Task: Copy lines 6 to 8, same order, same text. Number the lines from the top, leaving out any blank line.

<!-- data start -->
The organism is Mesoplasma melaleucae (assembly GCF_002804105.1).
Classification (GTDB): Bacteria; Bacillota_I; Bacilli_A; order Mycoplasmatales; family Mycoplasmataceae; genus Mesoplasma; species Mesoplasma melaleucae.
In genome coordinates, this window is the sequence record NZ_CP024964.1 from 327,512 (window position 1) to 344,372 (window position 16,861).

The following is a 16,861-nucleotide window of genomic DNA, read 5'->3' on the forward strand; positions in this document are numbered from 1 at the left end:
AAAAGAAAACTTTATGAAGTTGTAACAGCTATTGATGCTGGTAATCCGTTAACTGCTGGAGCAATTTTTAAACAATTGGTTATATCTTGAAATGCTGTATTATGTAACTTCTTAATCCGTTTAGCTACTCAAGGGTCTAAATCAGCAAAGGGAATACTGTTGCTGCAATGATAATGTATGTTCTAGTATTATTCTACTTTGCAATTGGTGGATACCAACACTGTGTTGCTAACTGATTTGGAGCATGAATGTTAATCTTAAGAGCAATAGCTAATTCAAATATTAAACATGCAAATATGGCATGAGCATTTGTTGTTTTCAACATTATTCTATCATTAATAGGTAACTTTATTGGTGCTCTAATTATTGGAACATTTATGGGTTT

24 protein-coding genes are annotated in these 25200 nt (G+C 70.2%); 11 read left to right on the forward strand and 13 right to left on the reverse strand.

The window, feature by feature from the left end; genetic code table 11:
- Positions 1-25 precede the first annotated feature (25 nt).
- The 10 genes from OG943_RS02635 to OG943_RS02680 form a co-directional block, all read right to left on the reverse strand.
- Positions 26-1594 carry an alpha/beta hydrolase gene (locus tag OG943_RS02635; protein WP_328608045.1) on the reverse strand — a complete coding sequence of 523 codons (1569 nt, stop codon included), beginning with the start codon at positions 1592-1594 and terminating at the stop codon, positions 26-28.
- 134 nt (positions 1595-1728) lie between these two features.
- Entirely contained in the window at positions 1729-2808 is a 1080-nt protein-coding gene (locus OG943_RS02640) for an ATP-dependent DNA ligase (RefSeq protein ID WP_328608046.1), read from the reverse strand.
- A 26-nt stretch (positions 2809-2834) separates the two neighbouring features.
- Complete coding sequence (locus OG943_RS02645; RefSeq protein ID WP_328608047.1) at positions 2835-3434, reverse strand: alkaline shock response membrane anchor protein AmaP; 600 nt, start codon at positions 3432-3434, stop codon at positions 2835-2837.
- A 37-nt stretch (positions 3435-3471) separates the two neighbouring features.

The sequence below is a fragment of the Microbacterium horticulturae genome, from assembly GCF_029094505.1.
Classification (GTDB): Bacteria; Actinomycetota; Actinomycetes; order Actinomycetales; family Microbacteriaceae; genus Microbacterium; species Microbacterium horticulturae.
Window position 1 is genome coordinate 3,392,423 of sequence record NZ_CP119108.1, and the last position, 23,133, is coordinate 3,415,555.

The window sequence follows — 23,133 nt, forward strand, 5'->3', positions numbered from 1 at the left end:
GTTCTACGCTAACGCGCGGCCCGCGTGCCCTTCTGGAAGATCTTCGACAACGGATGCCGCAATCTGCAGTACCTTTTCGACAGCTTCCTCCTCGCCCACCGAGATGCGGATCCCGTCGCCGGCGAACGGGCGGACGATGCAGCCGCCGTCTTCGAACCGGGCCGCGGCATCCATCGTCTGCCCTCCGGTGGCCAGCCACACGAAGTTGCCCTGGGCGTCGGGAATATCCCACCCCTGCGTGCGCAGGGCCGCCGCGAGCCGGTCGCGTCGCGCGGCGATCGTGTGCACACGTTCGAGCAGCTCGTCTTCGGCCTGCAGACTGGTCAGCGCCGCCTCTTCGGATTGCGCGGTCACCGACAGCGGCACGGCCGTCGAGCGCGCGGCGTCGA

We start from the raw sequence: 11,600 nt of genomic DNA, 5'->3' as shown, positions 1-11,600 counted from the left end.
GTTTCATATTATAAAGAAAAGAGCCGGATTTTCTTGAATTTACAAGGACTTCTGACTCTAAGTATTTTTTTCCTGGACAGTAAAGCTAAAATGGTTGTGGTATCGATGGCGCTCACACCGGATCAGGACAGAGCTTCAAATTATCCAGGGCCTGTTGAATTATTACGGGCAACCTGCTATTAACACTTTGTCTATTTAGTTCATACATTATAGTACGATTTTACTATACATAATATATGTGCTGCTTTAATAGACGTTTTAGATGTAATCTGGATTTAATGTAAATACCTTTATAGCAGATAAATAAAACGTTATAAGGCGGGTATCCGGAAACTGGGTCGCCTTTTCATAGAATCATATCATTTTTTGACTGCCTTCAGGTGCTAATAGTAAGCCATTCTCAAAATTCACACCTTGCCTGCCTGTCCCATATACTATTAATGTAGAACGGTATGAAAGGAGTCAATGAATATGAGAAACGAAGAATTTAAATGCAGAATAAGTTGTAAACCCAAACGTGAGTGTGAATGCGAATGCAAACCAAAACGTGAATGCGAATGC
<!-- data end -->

24 protein-coding genes are annotated in these 25200 nt (G+C 70.2%); 11 read left to right on the forward strand and 13 right to left on the reverse strand.

The window, feature by feature from the left end; genetic code table 11:
- Positions 1-25 precede the first annotated feature (25 nt).